Tweet about this on TwitterShare on FacebookShare on Google+Share on TumblrShare on StumbleUponShare on RedditPin on PinterestEmail this to someone

26 Responses to 401 (k)s are a failure … or something

  • So, Nocera replayed the Social Security lock box game. He declared he had a lock box for retirement, he declared he had put money in there, he declared he could use it ‘now’ because he wasn’t retiring any time soon (and to cap it off, he declared a variation on the famously silly game, “its only (x amount), so NOT spending it will hardly make a difference!”.
    And now that he’s older, and has his renovated house, is he looking to create a plan that involves ME contributing to HIS retirement? My kids? Who? Because I’m right there with him, we can write each other IOU’s, but I’m not pretending my retirement, or lack of, is going to be anyone’s fault but mine.

    • @looker — It’s another ploy by the left to justify seizing 401Ks for forced investment into Social Security II. Nocera is willfully ignoring that “the little guy” DOES have the same access. The little guy has the same freedom to work at a place that offers a 401K, and degrees to get into good jobs are hardly out of reach of poor students. Harvard, Yale and other “elite” schools will admit the poorest of students if your grades, tests and extra-curriculars are high enough

      Meanwhile, the New York Times still hasn’t reached a deal with its unionized writers. It thinks its workers are demanding too much! “Socialism for thee, not for me.”

  • “Individual responsibility, adult conduct…those are failed experiments. It is time to rethink this whole ‘self-government’ idea”. Nocera is excellent serf material.

    • @Ragspierre Serf material – surely this comes as no surprise, there are more of those than not.

      • @looker The Founders said not. Maybe hoped not. Still, the sample is biased. NYC…after all… “Serf City”, with apologies to Jan and Dean.

        • @Ragspierre I think the founders were elitists in this regard. They didn’t expect people without property (or women) would be allowed to vote . This obviously would change the very nature of the government since people who cannot vote are not going to become legislators or Executives or justices.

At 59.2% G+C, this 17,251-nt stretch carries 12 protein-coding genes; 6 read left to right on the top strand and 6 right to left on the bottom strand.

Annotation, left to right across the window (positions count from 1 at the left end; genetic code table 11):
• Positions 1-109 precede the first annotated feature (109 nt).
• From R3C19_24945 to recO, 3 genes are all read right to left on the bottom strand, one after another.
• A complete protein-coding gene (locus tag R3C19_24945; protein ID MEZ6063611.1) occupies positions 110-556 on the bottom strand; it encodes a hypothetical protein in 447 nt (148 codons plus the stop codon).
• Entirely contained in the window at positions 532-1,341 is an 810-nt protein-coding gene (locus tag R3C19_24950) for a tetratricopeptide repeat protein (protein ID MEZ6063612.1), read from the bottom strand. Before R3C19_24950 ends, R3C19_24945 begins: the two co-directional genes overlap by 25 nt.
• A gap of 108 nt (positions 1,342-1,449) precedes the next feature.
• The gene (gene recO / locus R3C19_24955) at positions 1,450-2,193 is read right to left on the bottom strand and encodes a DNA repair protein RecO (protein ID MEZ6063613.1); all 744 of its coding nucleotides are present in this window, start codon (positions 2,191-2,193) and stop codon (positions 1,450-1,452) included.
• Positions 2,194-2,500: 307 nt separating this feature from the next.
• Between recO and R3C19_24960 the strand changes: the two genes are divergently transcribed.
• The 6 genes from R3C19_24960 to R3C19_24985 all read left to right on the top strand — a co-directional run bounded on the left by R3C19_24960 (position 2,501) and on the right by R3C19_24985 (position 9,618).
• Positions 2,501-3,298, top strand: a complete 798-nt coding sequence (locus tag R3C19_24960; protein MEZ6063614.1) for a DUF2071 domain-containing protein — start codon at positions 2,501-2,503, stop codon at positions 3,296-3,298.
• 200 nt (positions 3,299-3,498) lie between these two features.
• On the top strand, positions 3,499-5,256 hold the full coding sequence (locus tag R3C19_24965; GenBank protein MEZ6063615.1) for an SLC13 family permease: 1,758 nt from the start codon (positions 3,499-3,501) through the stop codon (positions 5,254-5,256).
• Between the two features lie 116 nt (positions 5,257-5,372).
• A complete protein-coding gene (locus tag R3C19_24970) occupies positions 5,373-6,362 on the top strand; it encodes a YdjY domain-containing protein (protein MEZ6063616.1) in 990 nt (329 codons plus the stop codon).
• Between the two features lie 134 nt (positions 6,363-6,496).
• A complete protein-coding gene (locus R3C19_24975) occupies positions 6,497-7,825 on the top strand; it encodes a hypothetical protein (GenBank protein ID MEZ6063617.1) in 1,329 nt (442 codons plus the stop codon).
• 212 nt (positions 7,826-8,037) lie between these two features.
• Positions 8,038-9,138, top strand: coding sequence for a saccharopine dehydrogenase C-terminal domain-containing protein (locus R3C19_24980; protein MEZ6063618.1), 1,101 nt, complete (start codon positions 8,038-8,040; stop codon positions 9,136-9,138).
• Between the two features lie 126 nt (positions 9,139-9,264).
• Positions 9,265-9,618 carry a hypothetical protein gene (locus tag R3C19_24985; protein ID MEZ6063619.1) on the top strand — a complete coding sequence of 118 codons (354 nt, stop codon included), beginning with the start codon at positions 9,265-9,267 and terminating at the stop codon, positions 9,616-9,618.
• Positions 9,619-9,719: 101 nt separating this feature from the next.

Fast forward to vote buying with the public treasury as we have officially franchised everyone over the age of 17 years and 364 days and in some places (where we don’t require any id) repeat voters, the dead, felons, and non citizens.
          I don’t think the founders believed everyone should have a vote or they would have enshrined it in the original document when they covered our inalienable rights. Entirely possible that some believed it, but knew that it would never pass muster and be approved by the controlling class then at large (white, male, property holders).

        • @looker I disagree, looker. Tocqueville…after all…was looking at America as designed, and saw the potential flaws (if you can call them that). Women are as capable of self-government as men. While the Founders were very enlightened fellas, they were still men in the context of their time, and women were still suffering from the norms of the Dark Ages in a lot of respects.

        • @Ragspierre I only say this, because for centuries we have as a species, demonstrably massed thousands upon thousands, for various purposes both noble, and ignoble and those masses were not all thinking for themselves. In fact the species has specialized in creating institutions to accomplish various goals that frown on ‘thinking for yourself’.

        • @Ragspierre Yes, agreed on all counts, and I’m not suggesting we disenfranchise anyone who has a legitimate franchise. I for one will gladly surrender my vote after I have shuffled off this mortal coil and will be extremely peeved if someone continues to vote on my deceased behalf. And I think the founders had high hopes that we would prove be a nation of something other than sheep.